June 28, 2017
|Corn CBOT||September||3.57||11 cents|
|Soybeans CBOT||November||9.21||02 cents|
|Wheat CBOT||September||4.73||08 cents|
|Wheat Minn.||September||7.10||52 cents|
|Wheat Kansas||September||4.80||12 cents|
|Chicago Oats||September||2.59||06 cents|
|Canadian $||September||0.7690||1.55 points|
Although we nailed our $4 resistance level ($3.99 on September contract) before prices reversed, we pulled back to our support level of $3.60 faster than expected. Also unexpected was a red sell signal that flashed on June 22. This has changed the dynamics on the charts and it looks like we are once again on the defensive after hitting our $4 multi-year downtrend line and dropping sharply. From the severity of the pullback since June 9, it could take more time than previously thought before we attempt to challenge the $4 trend line again. Since we failed to negate that all-important line, the down-trend is still very much intact.
Initial support on the September futures is seen at $3.50, while overhead resistance is still at $4, also on the September contract.
Short term indicators are again negative and the main trend is still down.
As expressed in the last commentary, we are now challenging the $9.10 support area on the new crop November futures. This $9 futures price is important because should we fail to find good support in this area, and close much below the $9 price on November, there is nothing on the charts to prevent a selloff toward the $8.50 bottom of 2015 that we have spoken of so many times since the spring. Overhead resistance is seen at $9.50 and again at $9.80, while support on the September contract continues to be at the $9 mark.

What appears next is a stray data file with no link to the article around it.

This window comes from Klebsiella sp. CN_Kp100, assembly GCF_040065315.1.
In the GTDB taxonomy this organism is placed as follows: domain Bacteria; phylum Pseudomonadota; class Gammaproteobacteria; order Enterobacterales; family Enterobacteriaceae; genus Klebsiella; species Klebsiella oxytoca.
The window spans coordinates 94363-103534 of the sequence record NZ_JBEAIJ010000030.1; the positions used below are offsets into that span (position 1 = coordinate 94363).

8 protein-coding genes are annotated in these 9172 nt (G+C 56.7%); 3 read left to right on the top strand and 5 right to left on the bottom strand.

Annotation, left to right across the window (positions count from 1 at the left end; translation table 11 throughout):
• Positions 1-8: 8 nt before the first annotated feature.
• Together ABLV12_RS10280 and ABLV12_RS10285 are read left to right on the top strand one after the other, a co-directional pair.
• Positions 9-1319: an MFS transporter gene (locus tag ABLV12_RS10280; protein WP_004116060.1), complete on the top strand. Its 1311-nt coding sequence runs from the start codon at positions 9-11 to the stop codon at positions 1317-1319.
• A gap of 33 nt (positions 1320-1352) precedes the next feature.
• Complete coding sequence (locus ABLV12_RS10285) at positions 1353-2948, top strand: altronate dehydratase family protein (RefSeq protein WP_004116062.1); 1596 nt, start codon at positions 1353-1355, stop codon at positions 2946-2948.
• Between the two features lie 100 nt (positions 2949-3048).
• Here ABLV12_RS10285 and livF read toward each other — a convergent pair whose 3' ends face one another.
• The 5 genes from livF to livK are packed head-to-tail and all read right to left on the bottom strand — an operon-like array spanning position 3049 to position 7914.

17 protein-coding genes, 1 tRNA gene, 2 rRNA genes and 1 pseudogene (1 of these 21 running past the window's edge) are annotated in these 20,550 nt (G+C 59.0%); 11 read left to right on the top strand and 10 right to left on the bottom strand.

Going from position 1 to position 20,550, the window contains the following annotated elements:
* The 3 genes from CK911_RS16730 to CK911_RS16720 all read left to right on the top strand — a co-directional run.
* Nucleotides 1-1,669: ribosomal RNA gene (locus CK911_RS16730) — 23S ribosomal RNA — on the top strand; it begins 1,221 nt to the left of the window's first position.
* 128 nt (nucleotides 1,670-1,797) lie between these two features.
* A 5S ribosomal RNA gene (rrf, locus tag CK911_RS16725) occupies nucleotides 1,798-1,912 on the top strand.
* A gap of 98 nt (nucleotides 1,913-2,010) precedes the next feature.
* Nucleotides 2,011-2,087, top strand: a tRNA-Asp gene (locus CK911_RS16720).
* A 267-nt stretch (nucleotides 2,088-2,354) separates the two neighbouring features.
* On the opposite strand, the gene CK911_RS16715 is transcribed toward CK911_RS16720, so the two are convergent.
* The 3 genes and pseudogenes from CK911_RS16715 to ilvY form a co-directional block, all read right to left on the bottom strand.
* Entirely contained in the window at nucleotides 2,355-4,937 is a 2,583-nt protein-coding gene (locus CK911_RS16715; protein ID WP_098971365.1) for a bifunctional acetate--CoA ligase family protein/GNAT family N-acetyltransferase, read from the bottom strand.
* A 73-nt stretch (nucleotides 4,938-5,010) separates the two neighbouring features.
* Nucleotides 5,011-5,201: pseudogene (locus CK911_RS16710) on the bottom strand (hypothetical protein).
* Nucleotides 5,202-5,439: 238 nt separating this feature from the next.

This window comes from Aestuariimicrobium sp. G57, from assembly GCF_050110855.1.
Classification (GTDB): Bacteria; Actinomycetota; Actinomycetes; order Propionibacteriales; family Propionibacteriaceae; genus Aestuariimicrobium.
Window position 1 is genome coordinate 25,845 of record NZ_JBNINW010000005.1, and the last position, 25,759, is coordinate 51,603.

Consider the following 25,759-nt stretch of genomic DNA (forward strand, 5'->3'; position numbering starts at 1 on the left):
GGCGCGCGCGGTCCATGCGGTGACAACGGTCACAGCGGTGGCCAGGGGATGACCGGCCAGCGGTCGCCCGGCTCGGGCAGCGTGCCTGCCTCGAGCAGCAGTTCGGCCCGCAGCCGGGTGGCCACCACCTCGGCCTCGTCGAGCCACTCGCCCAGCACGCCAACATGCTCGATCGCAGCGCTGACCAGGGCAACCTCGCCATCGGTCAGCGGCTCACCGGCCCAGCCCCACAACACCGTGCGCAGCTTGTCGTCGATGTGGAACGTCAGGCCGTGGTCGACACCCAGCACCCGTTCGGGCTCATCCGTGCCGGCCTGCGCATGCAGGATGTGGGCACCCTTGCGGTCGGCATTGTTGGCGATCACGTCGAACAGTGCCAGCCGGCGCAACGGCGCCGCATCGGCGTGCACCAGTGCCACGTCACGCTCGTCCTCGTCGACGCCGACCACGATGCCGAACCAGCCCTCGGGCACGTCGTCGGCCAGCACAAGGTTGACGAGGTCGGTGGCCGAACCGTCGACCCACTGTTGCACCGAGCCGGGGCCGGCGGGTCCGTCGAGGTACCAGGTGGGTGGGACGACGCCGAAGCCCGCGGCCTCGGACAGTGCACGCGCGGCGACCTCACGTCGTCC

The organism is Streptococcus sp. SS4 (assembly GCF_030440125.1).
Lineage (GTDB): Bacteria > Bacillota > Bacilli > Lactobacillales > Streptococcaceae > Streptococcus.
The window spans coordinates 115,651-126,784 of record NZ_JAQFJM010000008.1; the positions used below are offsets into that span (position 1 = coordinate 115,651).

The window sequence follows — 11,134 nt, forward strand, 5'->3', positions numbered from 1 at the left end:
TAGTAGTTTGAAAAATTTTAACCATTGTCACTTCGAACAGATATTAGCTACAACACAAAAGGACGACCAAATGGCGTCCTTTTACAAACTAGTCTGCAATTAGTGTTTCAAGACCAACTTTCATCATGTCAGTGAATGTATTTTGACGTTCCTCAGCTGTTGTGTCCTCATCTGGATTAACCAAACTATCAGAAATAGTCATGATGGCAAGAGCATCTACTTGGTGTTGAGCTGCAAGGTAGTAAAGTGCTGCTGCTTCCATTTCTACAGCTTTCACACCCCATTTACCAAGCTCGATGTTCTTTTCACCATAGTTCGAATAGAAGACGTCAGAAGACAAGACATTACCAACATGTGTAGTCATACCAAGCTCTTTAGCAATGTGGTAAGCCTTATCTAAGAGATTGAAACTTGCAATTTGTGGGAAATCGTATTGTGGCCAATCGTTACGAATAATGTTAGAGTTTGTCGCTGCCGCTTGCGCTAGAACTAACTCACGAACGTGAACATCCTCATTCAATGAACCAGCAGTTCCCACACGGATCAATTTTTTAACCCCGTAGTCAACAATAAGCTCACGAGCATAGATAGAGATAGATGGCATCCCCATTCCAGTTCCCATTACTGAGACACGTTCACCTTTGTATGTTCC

Short term indicators are all negative, and the main trend is still down.
It looks like our question was answered as to which we would see first, a pullback to $6 or a rush towards $7.25. We are currently trading at $7.10 as of the close on June 28. Our red buy signal on June 12 possibly marks the end of a six year bear market. Of course, we could be premature and it’s likely we could still see a hard break in prices in the next few weeks, but this should not disturb the bullish formation that we are building. Bull markets can last from two to 10 years, and once entrenched, these markets are to be viewed from the long side, which is to say, buy the dips. This is in direct opposition to the bear market we have seen in the Minneapolis wheat since 2011 which dictates to sell the rallies.
The next price target on Minneapolis would be around the $8. mark on the September contract while support is currently around the $6.50 price if we were to get a correction from the current levels. Of course this price will move higher as the runaway market registers higher prices. For today, we will say that the long or intermediate trend has turned bullish.
Chicago wheat, while not performing as well, is still on track to challenge the $5 level this summer and could even reach the major overhead resistance target of $5.25 before the end of July. Meanwhile, solid support is seen at $4.50 on the September contract, while our overhead resistance is now at the $5 – $5.25 also on the September futures.
Short term indicators are positive, but the primary trend on Chicago is still down.
Harvest 2017 prices as of the close, June 28 are as follows:
SWW @ $214.18/MT ($5.83/bu), HRW @ $211.79/MT ($5.76/bu),
HRS @ $288.75/MT ($7.86/bu), SRW @ $211.79/MT ($5.76/bu) ($5.91/bu)